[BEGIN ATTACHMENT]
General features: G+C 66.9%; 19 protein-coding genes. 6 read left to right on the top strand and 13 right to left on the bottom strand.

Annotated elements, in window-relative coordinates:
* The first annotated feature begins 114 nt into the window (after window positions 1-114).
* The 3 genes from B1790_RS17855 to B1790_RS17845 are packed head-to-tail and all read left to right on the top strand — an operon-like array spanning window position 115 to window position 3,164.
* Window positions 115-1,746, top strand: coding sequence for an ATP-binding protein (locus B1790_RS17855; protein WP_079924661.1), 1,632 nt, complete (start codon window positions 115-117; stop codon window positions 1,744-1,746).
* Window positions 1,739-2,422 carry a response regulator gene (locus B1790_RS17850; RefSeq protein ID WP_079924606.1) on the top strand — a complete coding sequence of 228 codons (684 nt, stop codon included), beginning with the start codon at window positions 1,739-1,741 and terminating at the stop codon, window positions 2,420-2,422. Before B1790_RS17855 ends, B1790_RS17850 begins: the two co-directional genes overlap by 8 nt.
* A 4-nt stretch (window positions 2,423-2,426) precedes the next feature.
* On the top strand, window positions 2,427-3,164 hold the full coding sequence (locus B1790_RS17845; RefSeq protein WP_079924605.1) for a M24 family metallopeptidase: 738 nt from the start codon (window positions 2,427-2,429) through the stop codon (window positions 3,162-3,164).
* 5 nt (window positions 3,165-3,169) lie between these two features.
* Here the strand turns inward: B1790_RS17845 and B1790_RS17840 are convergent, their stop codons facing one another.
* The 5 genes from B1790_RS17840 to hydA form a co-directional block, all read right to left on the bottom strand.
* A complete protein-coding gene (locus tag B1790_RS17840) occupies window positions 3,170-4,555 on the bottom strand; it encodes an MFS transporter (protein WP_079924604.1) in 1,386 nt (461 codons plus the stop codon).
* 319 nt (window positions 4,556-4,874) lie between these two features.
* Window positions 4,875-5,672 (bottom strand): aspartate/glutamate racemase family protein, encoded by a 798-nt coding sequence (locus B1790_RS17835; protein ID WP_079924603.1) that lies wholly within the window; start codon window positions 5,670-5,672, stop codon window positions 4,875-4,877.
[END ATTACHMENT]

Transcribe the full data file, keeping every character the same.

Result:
General features: G+C 66.9%; 19 protein-coding genes. 6 read left to right on the top strand and 13 right to left on the bottom strand.

Annotated elements, in window-relative coordinates:
* The first annotated feature begins 114 nt into the window (after window positions 1-114).
* The 3 genes from B1790_RS17855 to B1790_RS17845 are packed head-to-tail and all read left to right on the top strand — an operon-like array spanning window position 115 to window position 3,164.
* Window positions 115-1,746, top strand: coding sequence for an ATP-binding protein (locus B1790_RS17855; protein WP_079924661.1), 1,632 nt, complete (start codon window positions 115-117; stop codon window positions 1,744-1,746).
* Window positions 1,739-2,422 carry a response regulator gene (locus B1790_RS17850; RefSeq protein ID WP_079924606.1) on the top strand — a complete coding sequence of 228 codons (684 nt, stop codon included), beginning with the start codon at window positions 1,739-1,741 and terminating at the stop codon, window positions 2,420-2,422. Before B1790_RS17855 ends, B1790_RS17850 begins: the two co-directional genes overlap by 8 nt.
* A 4-nt stretch (window positions 2,423-2,426) precedes the next feature.
* On the top strand, window positions 2,427-3,164 hold the full coding sequence (locus B1790_RS17845; RefSeq protein WP_079924605.1) for a M24 family metallopeptidase: 738 nt from the start codon (window positions 2,427-2,429) through the stop codon (window positions 3,162-3,164).
* 5 nt (window positions 3,165-3,169) lie between these two features.
* Here the strand turns inward: B1790_RS17845 and B1790_RS17840 are convergent, their stop codons facing one another.
* The 5 genes from B1790_RS17840 to hydA form a co-directional block, all read right to left on the bottom strand.
* A complete protein-coding gene (locus tag B1790_RS17840) occupies window positions 3,170-4,555 on the bottom strand; it encodes an MFS transporter (protein WP_079924604.1) in 1,386 nt (461 codons plus the stop codon).
* 319 nt (window positions 4,556-4,874) lie between these two features.
* Window positions 4,875-5,672 (bottom strand): aspartate/glutamate racemase family protein, encoded by a 798-nt coding sequence (locus B1790_RS17835; protein ID WP_079924603.1) that lies wholly within the window; start codon window positions 5,670-5,672, stop codon window positions 4,875-4,877.